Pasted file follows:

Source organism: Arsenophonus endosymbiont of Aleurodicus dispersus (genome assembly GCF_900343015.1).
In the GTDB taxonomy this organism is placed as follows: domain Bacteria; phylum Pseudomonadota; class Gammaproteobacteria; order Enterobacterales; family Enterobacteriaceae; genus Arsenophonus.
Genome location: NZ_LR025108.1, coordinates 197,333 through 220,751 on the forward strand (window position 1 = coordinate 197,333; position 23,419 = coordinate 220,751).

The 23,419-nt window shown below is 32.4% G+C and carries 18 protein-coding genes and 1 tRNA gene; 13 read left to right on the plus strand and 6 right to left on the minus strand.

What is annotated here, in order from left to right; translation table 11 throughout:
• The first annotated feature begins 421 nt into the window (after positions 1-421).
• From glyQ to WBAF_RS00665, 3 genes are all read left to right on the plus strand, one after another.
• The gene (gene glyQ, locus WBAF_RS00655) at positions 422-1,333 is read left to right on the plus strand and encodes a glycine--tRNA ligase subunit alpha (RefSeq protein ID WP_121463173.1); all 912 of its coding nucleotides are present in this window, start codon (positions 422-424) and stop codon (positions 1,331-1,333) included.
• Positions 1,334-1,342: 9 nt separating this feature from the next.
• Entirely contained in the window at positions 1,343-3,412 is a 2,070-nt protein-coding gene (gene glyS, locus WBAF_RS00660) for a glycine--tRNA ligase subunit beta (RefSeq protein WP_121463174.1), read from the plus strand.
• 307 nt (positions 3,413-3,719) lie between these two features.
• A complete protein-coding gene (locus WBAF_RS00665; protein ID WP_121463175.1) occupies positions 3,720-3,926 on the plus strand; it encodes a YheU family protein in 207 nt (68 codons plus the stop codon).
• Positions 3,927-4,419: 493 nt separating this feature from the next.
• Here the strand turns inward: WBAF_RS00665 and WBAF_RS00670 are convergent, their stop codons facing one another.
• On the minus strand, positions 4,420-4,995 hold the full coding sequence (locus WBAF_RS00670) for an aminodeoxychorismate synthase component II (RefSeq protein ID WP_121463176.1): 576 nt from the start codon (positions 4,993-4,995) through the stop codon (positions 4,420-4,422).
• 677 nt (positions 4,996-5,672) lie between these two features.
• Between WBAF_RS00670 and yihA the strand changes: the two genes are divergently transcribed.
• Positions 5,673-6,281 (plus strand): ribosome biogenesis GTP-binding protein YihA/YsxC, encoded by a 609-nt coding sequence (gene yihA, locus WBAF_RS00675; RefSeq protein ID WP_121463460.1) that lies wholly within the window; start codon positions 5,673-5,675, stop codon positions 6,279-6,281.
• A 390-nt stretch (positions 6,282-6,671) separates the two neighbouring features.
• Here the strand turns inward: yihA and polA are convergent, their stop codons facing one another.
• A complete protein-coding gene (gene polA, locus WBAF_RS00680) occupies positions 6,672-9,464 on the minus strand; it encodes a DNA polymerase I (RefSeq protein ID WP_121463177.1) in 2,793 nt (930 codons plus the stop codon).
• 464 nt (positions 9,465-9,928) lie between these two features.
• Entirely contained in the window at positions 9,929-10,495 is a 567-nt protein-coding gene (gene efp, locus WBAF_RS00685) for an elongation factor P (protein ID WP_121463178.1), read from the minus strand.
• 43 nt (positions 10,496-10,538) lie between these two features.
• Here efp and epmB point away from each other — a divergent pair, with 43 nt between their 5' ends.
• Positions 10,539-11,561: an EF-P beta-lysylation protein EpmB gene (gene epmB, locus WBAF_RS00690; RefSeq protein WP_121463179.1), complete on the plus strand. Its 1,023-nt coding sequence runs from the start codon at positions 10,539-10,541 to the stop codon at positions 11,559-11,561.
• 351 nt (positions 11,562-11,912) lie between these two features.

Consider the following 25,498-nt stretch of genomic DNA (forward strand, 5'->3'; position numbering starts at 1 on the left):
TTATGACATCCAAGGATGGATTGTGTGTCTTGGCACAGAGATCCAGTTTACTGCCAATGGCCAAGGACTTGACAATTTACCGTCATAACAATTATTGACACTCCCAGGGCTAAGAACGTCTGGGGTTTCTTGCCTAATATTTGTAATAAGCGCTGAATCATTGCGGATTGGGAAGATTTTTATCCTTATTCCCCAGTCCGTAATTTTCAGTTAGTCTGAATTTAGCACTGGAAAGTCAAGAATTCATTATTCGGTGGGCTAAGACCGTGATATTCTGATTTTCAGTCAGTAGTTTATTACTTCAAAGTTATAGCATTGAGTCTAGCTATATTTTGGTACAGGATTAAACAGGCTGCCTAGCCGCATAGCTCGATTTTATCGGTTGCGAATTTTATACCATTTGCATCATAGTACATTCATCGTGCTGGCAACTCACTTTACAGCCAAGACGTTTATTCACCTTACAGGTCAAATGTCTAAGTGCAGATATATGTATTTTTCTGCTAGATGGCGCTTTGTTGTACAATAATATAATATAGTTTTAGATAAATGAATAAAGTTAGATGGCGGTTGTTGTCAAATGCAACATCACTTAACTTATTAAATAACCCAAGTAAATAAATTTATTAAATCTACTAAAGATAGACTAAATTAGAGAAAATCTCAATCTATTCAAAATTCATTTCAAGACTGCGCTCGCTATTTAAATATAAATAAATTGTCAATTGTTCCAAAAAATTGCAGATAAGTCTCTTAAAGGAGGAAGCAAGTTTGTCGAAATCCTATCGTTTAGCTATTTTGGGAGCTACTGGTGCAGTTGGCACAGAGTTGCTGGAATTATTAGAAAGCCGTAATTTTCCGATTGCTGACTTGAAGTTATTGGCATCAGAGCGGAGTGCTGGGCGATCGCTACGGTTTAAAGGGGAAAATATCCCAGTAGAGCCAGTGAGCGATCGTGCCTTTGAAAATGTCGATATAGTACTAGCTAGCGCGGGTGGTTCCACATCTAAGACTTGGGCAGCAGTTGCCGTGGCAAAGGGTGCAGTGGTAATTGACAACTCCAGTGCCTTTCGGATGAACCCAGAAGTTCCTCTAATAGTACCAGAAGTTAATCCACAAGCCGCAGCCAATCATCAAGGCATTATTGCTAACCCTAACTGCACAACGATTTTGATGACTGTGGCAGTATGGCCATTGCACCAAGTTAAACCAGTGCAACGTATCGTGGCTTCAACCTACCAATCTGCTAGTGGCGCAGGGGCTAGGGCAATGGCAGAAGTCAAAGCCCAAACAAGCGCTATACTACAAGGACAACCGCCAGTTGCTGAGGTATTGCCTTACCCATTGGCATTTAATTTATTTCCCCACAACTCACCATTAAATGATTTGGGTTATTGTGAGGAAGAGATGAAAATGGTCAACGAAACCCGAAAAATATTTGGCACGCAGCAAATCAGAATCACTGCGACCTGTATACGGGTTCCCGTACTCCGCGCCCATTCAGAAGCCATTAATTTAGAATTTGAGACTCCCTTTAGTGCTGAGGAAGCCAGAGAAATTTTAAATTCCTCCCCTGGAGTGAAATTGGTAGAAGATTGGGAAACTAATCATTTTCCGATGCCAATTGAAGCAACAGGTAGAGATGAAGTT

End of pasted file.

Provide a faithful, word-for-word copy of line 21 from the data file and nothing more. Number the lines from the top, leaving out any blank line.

• A complete protein-coding gene (gene polA, locus WBAF_RS00680) occupies positions 6,672-9,464 on the minus strand; it encodes a DNA polymerase I (RefSeq protein ID WP_121463177.1) in 2,793 nt (930 codons plus the stop codon).